You may have heard a “six second kiss is a kiss worth coming home to.” So says Dr John Gottman award winning researcher, author and expert on relationships. What does he really mean by that?
Gottman suggests a six second kiss is “long enough to feel romantic yet it doesn’t make the kids late for school”. Kissing releases a cascade of feel-good chemicals throughout our bodies that helps us feel rather wonderful and also bond with our kissing partner. Kissing exchanges around 80 million bacteria increasing our immunity. And a six second kiss creates a ritual of connection letting our partner know they are important to us.
How does it work?
The bonding chemical oxytocin is released with nursing and kissing, explaining how our emotional bonds are created. Starting from nursing as a baby, our nerve-ending rich lips send information to the brain and lay down neural pathways. These let us know we are safe and create a bond with our carer that can continue through life. Oxytocin helps us feel close and connected when we kiss.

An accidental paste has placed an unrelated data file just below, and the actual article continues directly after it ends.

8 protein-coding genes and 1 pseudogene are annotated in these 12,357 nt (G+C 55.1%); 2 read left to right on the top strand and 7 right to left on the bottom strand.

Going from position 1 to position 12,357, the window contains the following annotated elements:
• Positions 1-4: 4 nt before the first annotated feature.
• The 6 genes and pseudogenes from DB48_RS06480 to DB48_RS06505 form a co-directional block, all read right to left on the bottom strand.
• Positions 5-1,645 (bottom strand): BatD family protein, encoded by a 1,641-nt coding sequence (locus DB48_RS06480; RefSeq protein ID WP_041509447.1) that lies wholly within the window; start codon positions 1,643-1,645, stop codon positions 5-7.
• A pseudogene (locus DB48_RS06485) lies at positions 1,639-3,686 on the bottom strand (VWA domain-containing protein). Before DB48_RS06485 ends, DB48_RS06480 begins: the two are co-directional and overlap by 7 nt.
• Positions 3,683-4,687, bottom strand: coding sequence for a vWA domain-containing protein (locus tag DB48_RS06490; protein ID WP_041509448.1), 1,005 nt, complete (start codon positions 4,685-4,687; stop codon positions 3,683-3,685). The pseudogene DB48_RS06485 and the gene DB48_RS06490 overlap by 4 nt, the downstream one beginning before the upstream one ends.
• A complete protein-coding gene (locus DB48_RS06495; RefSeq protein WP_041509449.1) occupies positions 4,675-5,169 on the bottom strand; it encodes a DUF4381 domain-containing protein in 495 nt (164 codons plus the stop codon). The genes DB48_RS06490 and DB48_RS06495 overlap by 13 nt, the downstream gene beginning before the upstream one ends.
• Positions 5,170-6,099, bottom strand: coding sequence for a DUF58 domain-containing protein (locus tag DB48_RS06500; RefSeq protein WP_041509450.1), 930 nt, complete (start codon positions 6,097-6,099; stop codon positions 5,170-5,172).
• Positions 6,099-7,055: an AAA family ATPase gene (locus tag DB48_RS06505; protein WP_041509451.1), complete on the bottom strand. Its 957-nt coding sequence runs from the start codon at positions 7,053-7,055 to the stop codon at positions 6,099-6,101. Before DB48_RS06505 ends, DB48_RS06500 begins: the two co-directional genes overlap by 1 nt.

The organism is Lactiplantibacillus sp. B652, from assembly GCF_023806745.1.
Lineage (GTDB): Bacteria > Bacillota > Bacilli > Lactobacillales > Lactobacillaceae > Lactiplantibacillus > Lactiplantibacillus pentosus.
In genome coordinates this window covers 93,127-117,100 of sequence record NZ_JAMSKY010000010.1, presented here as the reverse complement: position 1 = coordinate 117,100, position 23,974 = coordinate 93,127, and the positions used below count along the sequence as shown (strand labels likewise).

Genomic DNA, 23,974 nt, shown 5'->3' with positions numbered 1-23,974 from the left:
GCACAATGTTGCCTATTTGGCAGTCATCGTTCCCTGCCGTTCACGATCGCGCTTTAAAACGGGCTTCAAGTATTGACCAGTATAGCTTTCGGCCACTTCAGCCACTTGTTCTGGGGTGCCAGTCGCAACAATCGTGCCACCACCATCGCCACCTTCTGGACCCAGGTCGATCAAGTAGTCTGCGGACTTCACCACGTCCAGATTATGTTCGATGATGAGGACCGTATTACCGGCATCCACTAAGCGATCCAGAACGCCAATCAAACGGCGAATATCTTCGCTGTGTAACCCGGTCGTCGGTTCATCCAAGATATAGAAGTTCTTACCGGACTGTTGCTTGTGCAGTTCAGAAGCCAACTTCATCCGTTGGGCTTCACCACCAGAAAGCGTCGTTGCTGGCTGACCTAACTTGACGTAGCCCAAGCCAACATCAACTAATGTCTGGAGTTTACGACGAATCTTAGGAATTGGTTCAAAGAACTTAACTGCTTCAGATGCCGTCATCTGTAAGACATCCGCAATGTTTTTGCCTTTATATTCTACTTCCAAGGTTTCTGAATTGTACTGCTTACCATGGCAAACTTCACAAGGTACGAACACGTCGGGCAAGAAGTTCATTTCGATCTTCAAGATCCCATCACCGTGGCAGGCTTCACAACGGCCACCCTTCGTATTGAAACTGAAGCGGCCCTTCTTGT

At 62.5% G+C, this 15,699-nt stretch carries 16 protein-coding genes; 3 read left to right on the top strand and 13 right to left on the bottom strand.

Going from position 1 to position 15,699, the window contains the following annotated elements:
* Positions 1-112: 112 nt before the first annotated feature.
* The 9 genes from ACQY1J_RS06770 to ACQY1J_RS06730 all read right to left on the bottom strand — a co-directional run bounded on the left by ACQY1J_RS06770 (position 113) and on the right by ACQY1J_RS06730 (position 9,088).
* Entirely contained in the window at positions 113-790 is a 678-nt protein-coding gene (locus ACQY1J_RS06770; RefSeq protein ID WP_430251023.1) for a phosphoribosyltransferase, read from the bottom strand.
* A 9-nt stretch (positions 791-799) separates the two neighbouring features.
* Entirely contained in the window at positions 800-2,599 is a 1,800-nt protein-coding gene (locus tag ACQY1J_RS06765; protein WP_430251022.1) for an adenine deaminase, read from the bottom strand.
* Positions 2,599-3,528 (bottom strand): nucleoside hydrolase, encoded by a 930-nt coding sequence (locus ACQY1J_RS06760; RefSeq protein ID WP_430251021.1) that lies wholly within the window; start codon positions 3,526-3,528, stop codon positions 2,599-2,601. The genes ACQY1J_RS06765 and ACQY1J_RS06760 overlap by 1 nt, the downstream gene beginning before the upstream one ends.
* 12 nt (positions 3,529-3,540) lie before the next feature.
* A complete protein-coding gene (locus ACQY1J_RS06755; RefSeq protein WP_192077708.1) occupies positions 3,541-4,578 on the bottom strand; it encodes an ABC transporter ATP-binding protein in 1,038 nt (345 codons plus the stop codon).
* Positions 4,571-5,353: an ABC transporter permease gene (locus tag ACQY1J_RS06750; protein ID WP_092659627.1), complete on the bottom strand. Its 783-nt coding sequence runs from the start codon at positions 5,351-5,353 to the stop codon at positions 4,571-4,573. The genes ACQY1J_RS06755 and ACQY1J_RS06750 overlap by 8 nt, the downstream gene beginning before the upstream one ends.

Kissing also releases dopamine, which triggers the same part of your brain that is stimulated by cocaine and links to craving and desire. Epinephrine and norepinephrine are released and help increase your heart rate. This is what creates butterflies in your tummy and sends oxygenated blood to your brain. Cortisol, the stress hormone is also reduced with kissing to help you relax.
How do you go about it?
It’s important to let your six-second kiss be a stand alone ritual. Our partings and reunions are important moments in a relationship. Marking them with a kiss is a way of letting your partner know “you matter to me”. The kiss marks a deliberate break between home and work. It’s an opportunity to re-establish connection with our partners when we return after a busy day and keeps our bond strong. If it leads to sex, that can be great but don’t make it mean sex is guaranteed.
If you’ve gotten into the habit of a peck on the cheek as you rush out the door, can you experiment with the six-second kiss for a couple of weeks? Gottman likes to say, “A six-second kiss is a kiss with potential.”